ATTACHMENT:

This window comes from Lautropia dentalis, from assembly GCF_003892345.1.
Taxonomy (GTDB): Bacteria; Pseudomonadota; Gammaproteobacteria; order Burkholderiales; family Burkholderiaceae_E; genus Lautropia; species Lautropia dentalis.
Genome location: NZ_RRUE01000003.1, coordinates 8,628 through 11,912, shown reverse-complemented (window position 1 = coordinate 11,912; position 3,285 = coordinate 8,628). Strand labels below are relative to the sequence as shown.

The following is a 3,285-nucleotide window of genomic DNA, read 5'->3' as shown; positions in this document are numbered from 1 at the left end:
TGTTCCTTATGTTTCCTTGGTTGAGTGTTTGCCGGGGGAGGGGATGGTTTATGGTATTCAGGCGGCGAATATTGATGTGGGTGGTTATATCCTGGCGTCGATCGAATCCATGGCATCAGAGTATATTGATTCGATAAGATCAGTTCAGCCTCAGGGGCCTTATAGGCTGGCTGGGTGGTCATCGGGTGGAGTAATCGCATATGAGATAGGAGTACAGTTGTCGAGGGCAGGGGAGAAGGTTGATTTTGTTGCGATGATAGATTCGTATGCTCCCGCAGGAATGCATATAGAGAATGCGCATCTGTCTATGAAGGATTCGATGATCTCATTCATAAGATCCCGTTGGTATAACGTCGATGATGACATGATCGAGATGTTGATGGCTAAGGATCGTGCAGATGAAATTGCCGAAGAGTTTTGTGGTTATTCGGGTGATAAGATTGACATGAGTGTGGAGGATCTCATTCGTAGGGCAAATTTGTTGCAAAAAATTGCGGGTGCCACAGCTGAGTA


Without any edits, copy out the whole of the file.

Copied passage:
This window comes from Lautropia dentalis, from assembly GCF_003892345.1.
Taxonomy (GTDB): Bacteria; Pseudomonadota; Gammaproteobacteria; order Burkholderiales; family Burkholderiaceae_E; genus Lautropia; species Lautropia dentalis.
Genome location: NZ_RRUE01000003.1, coordinates 8,628 through 11,912, shown reverse-complemented (window position 1 = coordinate 11,912; position 3,285 = coordinate 8,628). Strand labels below are relative to the sequence as shown.

The following is a 3,285-nucleotide window of genomic DNA, read 5'->3' as shown; positions in this document are numbered from 1 at the left end:
TGTTCCTTATGTTTCCTTGGTTGAGTGTTTGCCGGGGGAGGGGATGGTTTATGGTATTCAGGCGGCGAATATTGATGTGGGTGGTTATATCCTGGCGTCGATCGAATCCATGGCATCAGAGTATATTGATTCGATAAGATCAGTTCAGCCTCAGGGGCCTTATAGGCTGGCTGGGTGGTCATCGGGTGGAGTAATCGCATATGAGATAGGAGTACAGTTGTCGAGGGCAGGGGAGAAGGTTGATTTTGTTGCGATGATAGATTCGTATGCTCCCGCAGGAATGCATATAGAGAATGCGCATCTGTCTATGAAGGATTCGATGATCTCATTCATAAGATCCCGTTGGTATAACGTCGATGATGACATGATCGAGATGTTGATGGCTAAGGATCGTGCAGATGAAATTGCCGAAGAGTTTTGTGGTTATTCGGGTGATAAGATTGACATGAGTGTGGAGGATCTCATTCGTAGGGCAAATTTGTTGCAAAAAATTGCGGGTGCCACAGCTGAGTA